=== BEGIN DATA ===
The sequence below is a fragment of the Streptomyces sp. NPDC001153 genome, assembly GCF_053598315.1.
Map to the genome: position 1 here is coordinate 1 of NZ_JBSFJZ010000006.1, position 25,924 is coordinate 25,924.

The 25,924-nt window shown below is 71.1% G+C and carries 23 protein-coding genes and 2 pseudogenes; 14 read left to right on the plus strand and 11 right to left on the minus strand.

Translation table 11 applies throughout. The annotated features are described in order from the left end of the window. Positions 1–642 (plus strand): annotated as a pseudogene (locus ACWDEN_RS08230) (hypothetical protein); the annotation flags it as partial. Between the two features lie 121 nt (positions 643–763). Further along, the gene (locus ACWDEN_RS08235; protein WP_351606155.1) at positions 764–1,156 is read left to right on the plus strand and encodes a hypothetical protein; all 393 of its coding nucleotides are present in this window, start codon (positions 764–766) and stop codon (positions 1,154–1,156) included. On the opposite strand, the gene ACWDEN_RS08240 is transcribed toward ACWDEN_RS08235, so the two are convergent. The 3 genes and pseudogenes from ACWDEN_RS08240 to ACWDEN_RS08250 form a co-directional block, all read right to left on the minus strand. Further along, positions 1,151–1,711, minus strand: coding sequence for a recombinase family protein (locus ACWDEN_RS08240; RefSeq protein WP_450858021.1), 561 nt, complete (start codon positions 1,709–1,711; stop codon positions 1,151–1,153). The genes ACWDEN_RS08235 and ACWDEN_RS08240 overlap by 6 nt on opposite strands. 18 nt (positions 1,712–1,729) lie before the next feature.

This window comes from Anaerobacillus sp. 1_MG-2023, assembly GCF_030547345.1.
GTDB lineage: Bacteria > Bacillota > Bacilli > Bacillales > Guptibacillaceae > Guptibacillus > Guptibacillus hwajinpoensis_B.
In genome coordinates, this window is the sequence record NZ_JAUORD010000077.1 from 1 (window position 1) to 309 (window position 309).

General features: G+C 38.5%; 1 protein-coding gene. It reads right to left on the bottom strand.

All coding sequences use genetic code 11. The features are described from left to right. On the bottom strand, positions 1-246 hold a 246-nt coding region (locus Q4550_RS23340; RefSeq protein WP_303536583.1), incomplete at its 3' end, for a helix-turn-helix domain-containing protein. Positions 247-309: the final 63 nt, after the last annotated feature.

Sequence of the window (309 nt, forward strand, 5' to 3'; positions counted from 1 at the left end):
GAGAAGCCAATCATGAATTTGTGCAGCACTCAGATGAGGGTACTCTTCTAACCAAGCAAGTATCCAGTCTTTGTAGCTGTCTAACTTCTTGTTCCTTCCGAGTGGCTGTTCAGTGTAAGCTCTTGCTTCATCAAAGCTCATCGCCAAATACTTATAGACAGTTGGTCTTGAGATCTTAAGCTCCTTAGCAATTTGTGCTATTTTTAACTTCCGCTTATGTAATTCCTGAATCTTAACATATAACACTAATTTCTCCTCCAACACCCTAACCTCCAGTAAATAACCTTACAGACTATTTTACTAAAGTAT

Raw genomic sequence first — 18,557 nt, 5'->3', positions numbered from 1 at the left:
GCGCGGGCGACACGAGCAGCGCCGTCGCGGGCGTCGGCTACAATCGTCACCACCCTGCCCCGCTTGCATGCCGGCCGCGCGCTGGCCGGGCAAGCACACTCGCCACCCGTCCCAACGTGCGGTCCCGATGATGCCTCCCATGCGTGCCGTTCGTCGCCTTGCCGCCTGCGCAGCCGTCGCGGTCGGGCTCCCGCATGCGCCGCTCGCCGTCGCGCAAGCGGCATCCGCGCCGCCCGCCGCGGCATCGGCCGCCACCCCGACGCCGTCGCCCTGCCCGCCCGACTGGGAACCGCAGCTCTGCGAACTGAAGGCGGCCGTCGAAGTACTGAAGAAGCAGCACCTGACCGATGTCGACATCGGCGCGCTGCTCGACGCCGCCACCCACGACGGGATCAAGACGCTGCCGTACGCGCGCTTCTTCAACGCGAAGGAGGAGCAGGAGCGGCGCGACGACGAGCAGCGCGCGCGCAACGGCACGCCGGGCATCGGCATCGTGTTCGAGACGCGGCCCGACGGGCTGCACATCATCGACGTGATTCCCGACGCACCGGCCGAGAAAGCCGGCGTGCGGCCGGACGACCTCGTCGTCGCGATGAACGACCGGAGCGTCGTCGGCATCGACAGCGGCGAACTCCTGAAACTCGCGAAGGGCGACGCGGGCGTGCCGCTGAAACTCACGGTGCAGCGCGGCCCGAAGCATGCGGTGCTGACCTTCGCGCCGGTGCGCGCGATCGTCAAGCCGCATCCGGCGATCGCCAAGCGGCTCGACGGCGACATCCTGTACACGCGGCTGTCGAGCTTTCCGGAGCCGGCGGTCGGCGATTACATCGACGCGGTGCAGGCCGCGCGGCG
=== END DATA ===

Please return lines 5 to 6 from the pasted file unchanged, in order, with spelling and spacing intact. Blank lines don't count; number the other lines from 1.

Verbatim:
This window comes from Anaerobacillus sp. 1_MG-2023, assembly GCF_030547345.1.
GTDB lineage: Bacteria > Bacillota > Bacilli > Bacillales > Guptibacillaceae > Guptibacillus > Guptibacillus hwajinpoensis_B.